Just submitted a fix to GRAILS-5327. This bug was really bothering me, mostly because ivy’s API documentation is non-existent. Even the user docs are begging to be enriched with more clarity and content.
Either way, for those of you facing the same issue. The problem is that sometimes you use maven to publish your modules to your local repository usually in ~/.m2/repository directory. Ivy has a FileSystemResolver which allows one to resolve to the file system using the maven2 patterns. It can be set up very easily, but the problem I ran into is that although ivy resolves the local dependencies, it does nothing about its transitive dependencies. WTF? Why would I even want to use ivy then. So I went looking, online through posting, bad documentation, and javadocs to no avail. There was one posting which specified that one should use the pom ending vs. [ext]. So my previous artifact pattern…
should be changed to
I did this, but still not go. After trying a few combinations, I finally figured it out. Notice, the above artifact pattern is bolded. This is because ivy also has an ivy pattern. Because I’m not really interested in diving into ivy’s source (I seldom use it) and docs suck, I just took a dumb down brute force approach, let’s try a few combination and see how ivy behaves. Well, one of them worked. Basically, you must set both ivy and artifact patterns…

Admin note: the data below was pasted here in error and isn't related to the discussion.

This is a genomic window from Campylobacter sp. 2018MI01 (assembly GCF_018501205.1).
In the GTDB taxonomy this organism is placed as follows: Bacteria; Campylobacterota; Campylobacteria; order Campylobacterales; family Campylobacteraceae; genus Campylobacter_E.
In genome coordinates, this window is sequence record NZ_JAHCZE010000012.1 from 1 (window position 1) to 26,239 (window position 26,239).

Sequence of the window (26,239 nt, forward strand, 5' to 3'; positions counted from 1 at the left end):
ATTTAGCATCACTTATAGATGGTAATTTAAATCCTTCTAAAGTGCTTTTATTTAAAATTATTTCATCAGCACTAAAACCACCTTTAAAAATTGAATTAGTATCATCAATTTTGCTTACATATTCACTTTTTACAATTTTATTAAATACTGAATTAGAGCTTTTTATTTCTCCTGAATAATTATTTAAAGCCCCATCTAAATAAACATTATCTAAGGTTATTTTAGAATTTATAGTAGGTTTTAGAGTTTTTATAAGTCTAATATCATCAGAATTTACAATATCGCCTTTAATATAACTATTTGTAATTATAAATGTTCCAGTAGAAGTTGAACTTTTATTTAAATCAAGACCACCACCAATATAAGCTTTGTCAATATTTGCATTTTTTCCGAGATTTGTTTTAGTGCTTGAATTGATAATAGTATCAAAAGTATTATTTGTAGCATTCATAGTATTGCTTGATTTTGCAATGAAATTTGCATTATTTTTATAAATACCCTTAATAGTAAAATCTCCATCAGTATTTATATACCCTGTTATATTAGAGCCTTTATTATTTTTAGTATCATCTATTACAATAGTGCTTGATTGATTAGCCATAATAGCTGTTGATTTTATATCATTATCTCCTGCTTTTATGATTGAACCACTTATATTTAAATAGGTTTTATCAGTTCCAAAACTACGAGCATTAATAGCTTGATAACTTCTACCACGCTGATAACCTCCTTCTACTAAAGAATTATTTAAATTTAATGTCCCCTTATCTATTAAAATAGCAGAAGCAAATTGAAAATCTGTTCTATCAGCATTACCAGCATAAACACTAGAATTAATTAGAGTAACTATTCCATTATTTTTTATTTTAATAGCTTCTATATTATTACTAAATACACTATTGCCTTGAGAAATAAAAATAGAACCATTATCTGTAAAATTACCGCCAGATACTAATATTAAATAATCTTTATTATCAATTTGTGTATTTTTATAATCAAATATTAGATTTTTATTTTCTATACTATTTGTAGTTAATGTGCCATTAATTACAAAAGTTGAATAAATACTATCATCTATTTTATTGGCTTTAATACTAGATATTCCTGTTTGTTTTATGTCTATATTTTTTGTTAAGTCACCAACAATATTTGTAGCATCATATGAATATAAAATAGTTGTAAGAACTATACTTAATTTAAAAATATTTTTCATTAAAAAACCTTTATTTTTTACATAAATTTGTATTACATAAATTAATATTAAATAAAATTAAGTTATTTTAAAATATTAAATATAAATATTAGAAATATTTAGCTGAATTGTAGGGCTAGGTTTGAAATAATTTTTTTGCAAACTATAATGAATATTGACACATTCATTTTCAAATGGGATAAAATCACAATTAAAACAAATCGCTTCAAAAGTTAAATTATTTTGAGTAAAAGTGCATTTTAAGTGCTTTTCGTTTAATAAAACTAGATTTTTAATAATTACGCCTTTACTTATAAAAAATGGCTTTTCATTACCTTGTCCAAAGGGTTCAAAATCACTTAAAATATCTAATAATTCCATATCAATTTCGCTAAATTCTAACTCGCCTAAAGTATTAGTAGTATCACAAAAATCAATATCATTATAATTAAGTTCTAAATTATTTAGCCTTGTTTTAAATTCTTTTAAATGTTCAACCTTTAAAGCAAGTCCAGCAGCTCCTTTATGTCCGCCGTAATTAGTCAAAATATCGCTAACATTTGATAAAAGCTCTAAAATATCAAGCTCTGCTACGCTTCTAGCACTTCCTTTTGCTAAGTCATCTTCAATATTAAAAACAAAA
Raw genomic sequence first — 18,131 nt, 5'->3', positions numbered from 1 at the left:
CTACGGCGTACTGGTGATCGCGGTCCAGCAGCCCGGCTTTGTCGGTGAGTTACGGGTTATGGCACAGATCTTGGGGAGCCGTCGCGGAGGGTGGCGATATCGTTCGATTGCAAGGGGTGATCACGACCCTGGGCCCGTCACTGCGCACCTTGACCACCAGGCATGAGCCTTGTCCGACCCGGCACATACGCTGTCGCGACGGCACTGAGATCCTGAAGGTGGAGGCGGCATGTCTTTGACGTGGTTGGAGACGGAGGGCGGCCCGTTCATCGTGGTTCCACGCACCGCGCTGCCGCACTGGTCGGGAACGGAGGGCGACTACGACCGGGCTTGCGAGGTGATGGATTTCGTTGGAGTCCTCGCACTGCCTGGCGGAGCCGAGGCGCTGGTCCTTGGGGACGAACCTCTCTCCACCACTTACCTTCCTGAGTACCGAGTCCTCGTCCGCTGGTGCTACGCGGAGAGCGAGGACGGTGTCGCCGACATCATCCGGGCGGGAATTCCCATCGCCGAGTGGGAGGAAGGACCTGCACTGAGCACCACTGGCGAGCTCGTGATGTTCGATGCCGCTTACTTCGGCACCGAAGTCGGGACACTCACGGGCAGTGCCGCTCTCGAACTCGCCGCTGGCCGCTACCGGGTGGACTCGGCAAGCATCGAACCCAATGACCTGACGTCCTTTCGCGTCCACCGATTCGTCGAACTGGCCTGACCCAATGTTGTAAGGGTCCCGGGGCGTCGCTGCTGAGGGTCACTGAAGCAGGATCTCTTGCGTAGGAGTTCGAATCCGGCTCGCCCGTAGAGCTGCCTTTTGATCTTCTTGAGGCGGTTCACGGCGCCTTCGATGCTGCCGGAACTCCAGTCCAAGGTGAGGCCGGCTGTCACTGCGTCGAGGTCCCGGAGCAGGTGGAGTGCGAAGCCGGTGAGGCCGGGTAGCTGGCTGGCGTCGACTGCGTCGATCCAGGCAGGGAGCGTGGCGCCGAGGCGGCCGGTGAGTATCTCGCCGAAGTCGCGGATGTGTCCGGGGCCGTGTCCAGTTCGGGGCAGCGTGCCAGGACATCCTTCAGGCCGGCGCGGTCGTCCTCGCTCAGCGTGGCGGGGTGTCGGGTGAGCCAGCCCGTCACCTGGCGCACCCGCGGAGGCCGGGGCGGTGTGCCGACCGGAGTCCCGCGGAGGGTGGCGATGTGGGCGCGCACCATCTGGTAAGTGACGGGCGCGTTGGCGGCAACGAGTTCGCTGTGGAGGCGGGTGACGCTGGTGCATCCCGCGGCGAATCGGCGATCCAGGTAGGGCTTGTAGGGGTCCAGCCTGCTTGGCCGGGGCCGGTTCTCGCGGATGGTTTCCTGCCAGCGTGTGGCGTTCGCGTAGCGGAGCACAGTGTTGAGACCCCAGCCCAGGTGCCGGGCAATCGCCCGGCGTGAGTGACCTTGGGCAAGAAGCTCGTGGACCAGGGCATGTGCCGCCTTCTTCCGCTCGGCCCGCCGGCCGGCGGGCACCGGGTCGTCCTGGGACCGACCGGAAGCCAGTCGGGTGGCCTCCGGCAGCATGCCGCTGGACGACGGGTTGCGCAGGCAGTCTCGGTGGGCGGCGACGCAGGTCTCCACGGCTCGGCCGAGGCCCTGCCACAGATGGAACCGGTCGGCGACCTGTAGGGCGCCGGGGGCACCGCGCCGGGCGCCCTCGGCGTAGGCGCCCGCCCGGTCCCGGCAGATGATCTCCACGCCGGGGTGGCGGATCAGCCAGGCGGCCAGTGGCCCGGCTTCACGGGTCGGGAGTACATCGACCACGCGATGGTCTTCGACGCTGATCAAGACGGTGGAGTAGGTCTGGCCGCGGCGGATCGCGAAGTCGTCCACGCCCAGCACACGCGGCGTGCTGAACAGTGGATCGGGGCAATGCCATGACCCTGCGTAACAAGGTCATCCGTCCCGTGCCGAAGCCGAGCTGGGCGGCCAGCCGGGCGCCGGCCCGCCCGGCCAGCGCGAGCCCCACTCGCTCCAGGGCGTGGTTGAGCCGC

Why? I have no freaking idea. I’m not even going to guess, since even the posts by the core ivy team on the post linked above, seem to be stabbing in the dark. “try this…” they say. Well, it works. Maybe some day, I’ll have the interest and the time to look at ivy source, for now, I’m happy with using maven for most java projects and Grails’ new dependency management (using ivy for dep resolution) for my Grails projects.
Hope this helps anyone battling ivy. I would think a dependency resolution library that claims it can do for ant what maven does with dependency management, would at least properly and transitively resolve maven dependencies without too much poking around. I mean, are there any viable non-maven repositories out there? I really don’t think so.